Cablegate: Estonia - Voluntary Input for 2008 Special 301

DE RUEHTL #0090/01 0641334
R 041334Z MAR 08





E.O. 12958: N/A

REF: A) STATE 9475 B) 07 TALLINN 66 C) 08 Tallinn 79

1. (U) Summary: In 2007, the Government of Estonia
(GOE) continued to improve the country's IPR regime
through legislative changes and cooperation with rights
holders. Major changes to IPR legislation were
introduced in March, when the Law Amending the Penal
Code and Copyright Act came into force. In 2006, the
Estonian Parliament ratified the World Phonogram
Producers Treaty and the World Copyright Treaty.
However, the ratification letters have not been
submitted, due to the decision that the European
Community should submit the letters simultaneously.
While traditional forms of piracy continued to
decrease, Internet piracy in tech-savvy Estonia is an
ever-growing concern that calls for better training of
police, prosecutors and judges. In 2007, the embassy
and the American Chamber of Commerce's IPR committee
sponsored several events which directly support Embassy
Tallinn's FY2009 MSP goal of Promoting Economic
Prosperity through IPR education and enforcement. End


2. (U) There are no notorious markets for
counterfeited goods in Estonia.

B. Optical Media Piracy (CDs, VCDs, DVDs)

3. (U) In 2007, optical media piracy in Estonia
continued to decline. The days of large-scale trade in
pirated materials are long gone. According to Estonia's
only anti-piracy NGO, the Estonian Organization for
Copyright Protection (EOCP), the physical market for
pirated audio-video items has decreased significantly,
including the harbor area, which over the past year has
been under special police surveillance.

C. Use/Procurement of Government Software

4. (U) The use of software in government offices is in
compliance with national and international copyright
standards. According to the GOE Informatics Center,
every government office has designated a person/section
to be responsible for information systems, including
procurement and development of software. The GOE
implements rules and regulations for government
software procurement.

D. TRIPS compliance, FTA Implementation and Other IP-
Related Issues

5. (U) Estonia continues to make progress on
promulgating IPR-related legislation. Major changes to
were introduced on March 15, when the Law Amending the
Penal Code and Copyright Act (LAPCCA) came into force.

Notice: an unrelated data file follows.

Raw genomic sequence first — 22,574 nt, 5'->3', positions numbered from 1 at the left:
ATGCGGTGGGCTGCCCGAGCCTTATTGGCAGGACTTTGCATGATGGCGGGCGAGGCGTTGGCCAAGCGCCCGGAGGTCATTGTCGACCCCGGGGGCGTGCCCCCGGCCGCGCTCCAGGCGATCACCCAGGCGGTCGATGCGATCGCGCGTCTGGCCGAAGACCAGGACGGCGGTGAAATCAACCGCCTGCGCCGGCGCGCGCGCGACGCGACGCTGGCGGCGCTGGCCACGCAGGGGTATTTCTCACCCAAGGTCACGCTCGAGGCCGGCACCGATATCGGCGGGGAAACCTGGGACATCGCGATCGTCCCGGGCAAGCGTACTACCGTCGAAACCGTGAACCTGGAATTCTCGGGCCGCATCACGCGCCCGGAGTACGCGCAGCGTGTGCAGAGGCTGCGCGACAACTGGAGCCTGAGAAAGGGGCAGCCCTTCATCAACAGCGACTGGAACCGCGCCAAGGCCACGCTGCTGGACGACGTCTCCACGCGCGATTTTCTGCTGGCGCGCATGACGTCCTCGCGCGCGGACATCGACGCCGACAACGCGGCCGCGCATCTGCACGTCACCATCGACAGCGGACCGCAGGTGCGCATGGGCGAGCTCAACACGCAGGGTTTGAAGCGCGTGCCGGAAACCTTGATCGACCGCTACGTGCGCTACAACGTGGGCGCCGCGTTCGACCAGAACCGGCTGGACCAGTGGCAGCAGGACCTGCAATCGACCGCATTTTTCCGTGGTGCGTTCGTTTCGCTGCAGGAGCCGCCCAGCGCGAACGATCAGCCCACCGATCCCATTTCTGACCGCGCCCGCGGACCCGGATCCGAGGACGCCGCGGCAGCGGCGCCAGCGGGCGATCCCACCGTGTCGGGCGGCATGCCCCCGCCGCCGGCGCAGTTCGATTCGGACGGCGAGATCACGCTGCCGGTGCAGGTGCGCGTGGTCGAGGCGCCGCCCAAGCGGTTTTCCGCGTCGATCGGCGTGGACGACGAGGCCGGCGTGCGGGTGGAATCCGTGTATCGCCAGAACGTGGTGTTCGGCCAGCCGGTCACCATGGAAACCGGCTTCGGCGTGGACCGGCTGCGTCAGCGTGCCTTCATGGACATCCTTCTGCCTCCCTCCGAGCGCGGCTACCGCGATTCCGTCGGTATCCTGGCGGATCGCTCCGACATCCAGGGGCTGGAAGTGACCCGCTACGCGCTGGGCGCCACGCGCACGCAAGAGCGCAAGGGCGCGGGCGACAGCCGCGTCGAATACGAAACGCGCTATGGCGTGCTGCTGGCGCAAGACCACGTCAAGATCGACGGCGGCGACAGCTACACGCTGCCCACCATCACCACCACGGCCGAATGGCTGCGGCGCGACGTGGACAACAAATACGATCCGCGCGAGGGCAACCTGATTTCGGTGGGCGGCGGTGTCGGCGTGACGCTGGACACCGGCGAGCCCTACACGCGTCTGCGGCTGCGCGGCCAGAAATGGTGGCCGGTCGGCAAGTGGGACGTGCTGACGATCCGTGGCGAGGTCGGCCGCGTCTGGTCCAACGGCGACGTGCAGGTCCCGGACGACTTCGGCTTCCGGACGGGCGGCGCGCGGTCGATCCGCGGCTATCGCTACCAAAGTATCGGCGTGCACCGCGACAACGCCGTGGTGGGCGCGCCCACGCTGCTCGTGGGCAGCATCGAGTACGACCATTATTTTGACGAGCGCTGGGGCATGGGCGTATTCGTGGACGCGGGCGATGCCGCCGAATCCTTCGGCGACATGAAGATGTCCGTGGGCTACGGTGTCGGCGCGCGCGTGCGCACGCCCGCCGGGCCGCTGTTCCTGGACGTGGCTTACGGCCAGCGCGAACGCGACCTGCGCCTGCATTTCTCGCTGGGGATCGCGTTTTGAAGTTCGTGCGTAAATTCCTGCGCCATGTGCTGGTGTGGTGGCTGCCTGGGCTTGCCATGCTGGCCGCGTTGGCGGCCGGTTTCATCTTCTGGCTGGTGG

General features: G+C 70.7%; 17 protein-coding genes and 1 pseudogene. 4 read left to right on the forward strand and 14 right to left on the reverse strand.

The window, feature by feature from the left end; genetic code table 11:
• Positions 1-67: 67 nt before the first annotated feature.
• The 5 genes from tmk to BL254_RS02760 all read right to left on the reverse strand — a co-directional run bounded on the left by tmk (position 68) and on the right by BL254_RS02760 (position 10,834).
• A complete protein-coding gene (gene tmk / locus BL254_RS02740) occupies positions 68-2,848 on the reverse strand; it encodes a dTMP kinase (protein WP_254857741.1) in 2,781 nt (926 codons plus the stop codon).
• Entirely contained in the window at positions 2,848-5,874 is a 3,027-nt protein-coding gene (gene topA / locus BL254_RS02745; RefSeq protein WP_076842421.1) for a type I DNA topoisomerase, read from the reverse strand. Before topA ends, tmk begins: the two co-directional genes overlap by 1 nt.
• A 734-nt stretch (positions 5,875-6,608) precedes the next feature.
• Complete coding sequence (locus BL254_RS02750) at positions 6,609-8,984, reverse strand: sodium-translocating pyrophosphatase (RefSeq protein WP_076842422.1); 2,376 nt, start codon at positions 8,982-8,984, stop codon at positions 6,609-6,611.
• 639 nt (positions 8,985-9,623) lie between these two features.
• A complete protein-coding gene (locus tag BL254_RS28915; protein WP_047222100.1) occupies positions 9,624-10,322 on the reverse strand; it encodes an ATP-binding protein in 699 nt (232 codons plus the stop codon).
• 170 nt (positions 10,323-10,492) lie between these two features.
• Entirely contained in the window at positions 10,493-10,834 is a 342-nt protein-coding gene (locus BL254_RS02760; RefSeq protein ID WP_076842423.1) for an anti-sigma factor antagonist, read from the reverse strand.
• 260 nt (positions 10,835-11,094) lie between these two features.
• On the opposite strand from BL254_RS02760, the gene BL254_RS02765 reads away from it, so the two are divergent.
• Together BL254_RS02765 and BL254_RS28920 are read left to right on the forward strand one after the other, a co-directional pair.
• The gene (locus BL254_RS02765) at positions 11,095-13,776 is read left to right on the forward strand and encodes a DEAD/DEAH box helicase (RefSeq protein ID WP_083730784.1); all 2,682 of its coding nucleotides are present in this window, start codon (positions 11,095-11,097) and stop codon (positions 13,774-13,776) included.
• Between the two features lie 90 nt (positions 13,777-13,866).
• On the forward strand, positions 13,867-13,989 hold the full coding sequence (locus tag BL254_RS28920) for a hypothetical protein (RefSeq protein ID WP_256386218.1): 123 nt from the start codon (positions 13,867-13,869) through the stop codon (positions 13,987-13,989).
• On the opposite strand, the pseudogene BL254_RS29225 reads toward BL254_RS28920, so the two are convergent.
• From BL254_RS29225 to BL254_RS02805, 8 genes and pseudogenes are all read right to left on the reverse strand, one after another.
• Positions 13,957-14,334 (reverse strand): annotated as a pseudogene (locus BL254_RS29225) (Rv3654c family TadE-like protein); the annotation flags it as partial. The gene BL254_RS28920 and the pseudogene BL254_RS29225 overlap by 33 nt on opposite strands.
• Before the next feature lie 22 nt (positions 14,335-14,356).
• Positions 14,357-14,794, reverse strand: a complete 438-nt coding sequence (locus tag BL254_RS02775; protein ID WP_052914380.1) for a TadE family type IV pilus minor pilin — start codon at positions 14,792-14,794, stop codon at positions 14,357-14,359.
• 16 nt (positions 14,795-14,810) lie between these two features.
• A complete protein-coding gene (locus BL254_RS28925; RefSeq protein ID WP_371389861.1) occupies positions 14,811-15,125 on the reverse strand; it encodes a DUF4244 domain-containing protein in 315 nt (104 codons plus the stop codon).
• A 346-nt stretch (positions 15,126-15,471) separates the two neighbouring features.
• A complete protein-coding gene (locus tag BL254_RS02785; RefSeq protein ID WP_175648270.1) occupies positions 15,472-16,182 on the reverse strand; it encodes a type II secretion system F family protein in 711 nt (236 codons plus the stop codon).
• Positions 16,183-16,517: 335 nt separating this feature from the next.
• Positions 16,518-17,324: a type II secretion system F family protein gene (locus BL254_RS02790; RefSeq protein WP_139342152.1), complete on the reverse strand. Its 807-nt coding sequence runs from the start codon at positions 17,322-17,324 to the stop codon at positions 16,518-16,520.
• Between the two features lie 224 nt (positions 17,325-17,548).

The LAPCCA classifies trade in pirated copies as a
crime even when it occurs for the first time
(previously it was only a misdemeanor). Also the
maximum penalty for legal persons for violating the
Copyright Act was increased from USD 5,000 to USD
50,000. However, according to the LAPPCA the use of
pirated copy for a public performance or public display
of the work or for communication is a misdemeanor,
unless committed for commercial purposes. This
classification is posing difficulties for the
investigation of IPR crimes in the digital environment
- under Estonian legislation, no criminal investigative
techniques (such as going undercover and surveillance)
may be used when investigating a misdemeanor act.

6. (U) In November 2007, the Parliament passed
Amendments to the Electronic Communication Act (AECA),
implementing the EU Data Retention Directive. The AECA
will provide the legal basis to acquire user log
information from internet service providers and thus
contribute to the information exchange and cooperation
with law enforcement agencies in the fight against
internet piracy. The AECA will come into force on
March 15, 2009.

7. (U) On June 21, 2007 the Cabinet passed a decree to
form an IPR Committee under the Ministry of Culture
(MOC). The Committee replaced the previous IPR Expert
Committee as its five-year term expired. No major
changes occurred, as the new Committee is continuously

TALLINN 00000090 002 OF 005

chaired by the Media and Copyright Department of the
MOC and consists of representatives from the Ministry
of Justice, the Estonian Performers' Union, EOCP,
Estonian Public Broadcasting, the Ministry of Finance,
the Law School of Tartu University, the Estonian
Authors' Society, the MOC, the Publishers' Association,
the Business Software Alliance and the Estonian
Phonogram Producers Association. The role of the
Committee is to report to the Cabinet on the IPR
situation in Estonia bi-annually and make
recommendations how to improve the IPR regime. A new
function of the Committee is to serve as an
extrajudicial authority for conciliation proceedings on
IPR cases.

8. (U) In 2006, the IPR Expert Committed proposed to
draft a new Copyright Act. The current Copyright Act
dates from 1992 and has been amended 20 times. The aim
of the new Copyright Act is to harmonize the language,
restructure the Articles and add new regulations for
authors from the Soviet era. However, the drafting of
the new law was suspended in 2007, as the GOE still
needs to address issues related to protection of works
from the Soviet area and orphan works sooner than in
the four-year average time for adoption of a complex
law such as the Copyright Act.

9. (U) In 2007, the Ministry of Internal Affairs
initiated a Development Plan for Estonian Internal
Security, 2009-2013 that our contacts say will also
include IPR as a priority. Currently, the basis of the
Plan, the Estonian Security Guidelines for 2008-2015,
is awaiting Parliament's approval. The guidelines
require an upgrade in the capacity of law enforcement